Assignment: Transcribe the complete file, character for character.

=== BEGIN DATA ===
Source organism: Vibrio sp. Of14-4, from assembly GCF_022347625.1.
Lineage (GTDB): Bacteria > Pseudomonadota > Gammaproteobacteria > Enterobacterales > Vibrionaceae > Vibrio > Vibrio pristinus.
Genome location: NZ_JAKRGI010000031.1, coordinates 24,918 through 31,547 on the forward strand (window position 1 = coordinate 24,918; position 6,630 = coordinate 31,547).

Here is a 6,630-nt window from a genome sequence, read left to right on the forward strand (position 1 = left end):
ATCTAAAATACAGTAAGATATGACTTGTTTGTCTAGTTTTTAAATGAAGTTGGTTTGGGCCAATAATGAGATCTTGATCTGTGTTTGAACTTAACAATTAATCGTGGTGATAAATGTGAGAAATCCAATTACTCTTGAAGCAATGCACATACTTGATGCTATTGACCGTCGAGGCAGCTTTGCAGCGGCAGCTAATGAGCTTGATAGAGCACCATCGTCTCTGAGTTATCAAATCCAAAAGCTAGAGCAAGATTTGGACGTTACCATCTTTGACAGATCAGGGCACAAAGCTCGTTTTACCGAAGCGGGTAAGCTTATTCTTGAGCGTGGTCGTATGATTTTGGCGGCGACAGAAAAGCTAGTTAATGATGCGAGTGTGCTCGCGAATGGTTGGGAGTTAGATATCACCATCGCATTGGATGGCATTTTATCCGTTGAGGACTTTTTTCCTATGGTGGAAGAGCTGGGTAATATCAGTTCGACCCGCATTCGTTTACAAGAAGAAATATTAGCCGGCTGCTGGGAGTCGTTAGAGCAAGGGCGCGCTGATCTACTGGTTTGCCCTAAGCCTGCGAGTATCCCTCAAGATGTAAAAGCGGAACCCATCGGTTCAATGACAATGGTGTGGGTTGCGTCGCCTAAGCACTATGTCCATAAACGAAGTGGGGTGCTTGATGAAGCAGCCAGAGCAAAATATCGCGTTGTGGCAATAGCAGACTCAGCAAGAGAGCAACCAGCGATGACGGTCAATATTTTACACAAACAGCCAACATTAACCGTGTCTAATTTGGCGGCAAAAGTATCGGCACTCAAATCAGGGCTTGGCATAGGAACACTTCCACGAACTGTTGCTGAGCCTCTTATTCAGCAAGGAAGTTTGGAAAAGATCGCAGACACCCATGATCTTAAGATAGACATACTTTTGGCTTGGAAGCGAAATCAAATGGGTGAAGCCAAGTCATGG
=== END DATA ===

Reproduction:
Source organism: Vibrio sp. Of14-4, from assembly GCF_022347625.1.
Lineage (GTDB): Bacteria > Pseudomonadota > Gammaproteobacteria > Enterobacterales > Vibrionaceae > Vibrio > Vibrio pristinus.
Genome location: NZ_JAKRGI010000031.1, coordinates 24,918 through 31,547 on the forward strand (window position 1 = coordinate 24,918; position 6,630 = coordinate 31,547).

Here is a 6,630-nt window from a genome sequence, read left to right on the forward strand (position 1 = left end):
ATCTAAAATACAGTAAGATATGACTTGTTTGTCTAGTTTTTAAATGAAGTTGGTTTGGGCCAATAATGAGATCTTGATCTGTGTTTGAACTTAACAATTAATCGTGGTGATAAATGTGAGAAATCCAATTACTCTTGAAGCAATGCACATACTTGATGCTATTGACCGTCGAGGCAGCTTTGCAGCGGCAGCTAATGAGCTTGATAGAGCACCATCGTCTCTGAGTTATCAAATCCAAAAGCTAGAGCAAGATTTGGACGTTACCATCTTTGACAGATCAGGGCACAAAGCTCGTTTTACCGAAGCGGGTAAGCTTATTCTTGAGCGTGGTCGTATGATTTTGGCGGCGACAGAAAAGCTAGTTAATGATGCGAGTGTGCTCGCGAATGGTTGGGAGTTAGATATCACCATCGCATTGGATGGCATTTTATCCGTTGAGGACTTTTTTCCTATGGTGGAAGAGCTGGGTAATATCAGTTCGACCCGCATTCGTTTACAAGAAGAAATATTAGCCGGCTGCTGGGAGTCGTTAGAGCAAGGGCGCGCTGATCTACTGGTTTGCCCTAAGCCTGCGAGTATCCCTCAAGATGTAAAAGCGGAACCCATCGGTTCAATGACAATGGTGTGGGTTGCGTCGCCTAAGCACTATGTCCATAAACGAAGTGGGGTGCTTGATGAAGCAGCCAGAGCAAAATATCGCGTTGTGGCAATAGCAGACTCAGCAAGAGAGCAACCAGCGATGACGGTCAATATTTTACACAAACAGCCAACATTAACCGTGTCTAATTTGGCGGCAAAAGTATCGGCACTCAAATCAGGGCTTGGCATAGGAACACTTCCACGAACTGTTGCTGAGCCTCTTATTCAGCAAGGAAGTTTGGAAAAGATCGCAGACACCCATGATCTTAAGATAGACATACTTTTGGCTTGGAAGCGAAATCAAATGGGTGAAGCCAAGTCATGG